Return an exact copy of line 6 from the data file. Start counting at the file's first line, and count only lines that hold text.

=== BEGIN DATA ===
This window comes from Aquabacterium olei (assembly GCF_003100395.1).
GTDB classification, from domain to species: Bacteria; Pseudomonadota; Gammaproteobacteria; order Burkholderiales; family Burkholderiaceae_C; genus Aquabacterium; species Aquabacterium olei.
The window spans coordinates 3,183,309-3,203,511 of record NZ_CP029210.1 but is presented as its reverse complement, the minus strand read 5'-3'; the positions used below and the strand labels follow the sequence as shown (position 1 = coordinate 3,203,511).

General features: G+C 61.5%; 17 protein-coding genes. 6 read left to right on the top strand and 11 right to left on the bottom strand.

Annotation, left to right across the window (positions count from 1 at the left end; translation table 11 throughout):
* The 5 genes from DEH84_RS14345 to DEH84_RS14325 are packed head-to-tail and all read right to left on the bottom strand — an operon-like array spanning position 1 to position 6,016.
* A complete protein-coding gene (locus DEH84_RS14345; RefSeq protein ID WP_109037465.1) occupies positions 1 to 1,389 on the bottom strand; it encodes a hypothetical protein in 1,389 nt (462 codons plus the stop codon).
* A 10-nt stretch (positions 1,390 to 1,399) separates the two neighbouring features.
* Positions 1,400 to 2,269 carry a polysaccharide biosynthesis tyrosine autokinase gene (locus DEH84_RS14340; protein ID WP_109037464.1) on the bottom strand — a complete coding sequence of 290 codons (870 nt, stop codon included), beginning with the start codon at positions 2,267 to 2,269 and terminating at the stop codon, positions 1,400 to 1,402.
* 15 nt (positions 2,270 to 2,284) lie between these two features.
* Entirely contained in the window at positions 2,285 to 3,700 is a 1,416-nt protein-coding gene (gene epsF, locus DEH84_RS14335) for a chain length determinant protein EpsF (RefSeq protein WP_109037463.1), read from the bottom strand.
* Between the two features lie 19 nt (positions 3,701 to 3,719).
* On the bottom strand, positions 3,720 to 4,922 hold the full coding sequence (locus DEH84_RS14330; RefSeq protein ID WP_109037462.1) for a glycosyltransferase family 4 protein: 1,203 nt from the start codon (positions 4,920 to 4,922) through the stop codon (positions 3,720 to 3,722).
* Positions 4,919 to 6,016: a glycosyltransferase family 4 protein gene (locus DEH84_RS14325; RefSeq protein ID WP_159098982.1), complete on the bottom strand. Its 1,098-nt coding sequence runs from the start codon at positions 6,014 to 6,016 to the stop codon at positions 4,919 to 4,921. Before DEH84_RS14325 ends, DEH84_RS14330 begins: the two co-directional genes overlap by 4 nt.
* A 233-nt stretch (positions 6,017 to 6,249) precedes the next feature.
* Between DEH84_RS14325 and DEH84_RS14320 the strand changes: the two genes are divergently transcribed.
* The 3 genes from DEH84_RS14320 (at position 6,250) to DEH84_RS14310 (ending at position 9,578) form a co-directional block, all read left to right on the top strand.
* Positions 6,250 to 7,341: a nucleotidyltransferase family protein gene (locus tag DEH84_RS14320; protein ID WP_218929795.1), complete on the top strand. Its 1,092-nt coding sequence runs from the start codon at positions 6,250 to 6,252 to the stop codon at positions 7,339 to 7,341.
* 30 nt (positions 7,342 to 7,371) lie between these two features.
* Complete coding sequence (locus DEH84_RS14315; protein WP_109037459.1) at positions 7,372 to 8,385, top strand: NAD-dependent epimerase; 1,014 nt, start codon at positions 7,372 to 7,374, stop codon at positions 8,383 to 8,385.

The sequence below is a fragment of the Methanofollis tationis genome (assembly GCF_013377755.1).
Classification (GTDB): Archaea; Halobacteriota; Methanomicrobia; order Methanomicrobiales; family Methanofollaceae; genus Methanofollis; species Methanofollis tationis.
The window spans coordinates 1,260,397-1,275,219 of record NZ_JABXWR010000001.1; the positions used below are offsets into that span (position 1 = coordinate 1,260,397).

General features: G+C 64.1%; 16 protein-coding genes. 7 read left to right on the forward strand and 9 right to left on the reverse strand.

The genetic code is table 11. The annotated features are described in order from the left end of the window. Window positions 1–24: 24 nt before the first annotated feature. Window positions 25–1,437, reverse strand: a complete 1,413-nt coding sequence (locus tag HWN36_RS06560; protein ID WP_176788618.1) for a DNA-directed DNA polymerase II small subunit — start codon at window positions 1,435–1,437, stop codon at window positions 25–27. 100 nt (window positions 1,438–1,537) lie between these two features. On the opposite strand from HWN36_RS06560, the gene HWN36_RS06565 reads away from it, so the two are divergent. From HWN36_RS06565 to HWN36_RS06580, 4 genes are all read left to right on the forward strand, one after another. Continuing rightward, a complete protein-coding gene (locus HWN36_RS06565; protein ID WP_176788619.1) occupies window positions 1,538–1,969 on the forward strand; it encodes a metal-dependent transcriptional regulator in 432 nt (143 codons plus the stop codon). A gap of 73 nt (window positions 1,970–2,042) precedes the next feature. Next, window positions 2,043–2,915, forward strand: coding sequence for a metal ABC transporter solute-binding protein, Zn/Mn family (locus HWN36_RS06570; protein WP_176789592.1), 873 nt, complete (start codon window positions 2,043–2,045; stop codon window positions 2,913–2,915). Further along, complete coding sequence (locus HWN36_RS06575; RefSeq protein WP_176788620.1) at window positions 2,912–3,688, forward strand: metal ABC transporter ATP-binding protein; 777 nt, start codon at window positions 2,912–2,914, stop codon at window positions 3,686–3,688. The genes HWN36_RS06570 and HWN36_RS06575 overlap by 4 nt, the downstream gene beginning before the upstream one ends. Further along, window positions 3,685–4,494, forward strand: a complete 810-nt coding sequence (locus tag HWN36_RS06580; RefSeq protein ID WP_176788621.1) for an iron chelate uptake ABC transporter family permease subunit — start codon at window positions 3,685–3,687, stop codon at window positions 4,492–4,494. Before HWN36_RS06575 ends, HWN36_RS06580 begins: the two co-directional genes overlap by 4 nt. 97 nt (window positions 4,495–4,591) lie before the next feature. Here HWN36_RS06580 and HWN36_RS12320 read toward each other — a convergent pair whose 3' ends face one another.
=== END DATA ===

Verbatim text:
* The 5 genes from DEH84_RS14345 to DEH84_RS14325 are packed head-to-tail and all read right to left on the bottom strand — an operon-like array spanning position 1 to position 6,016.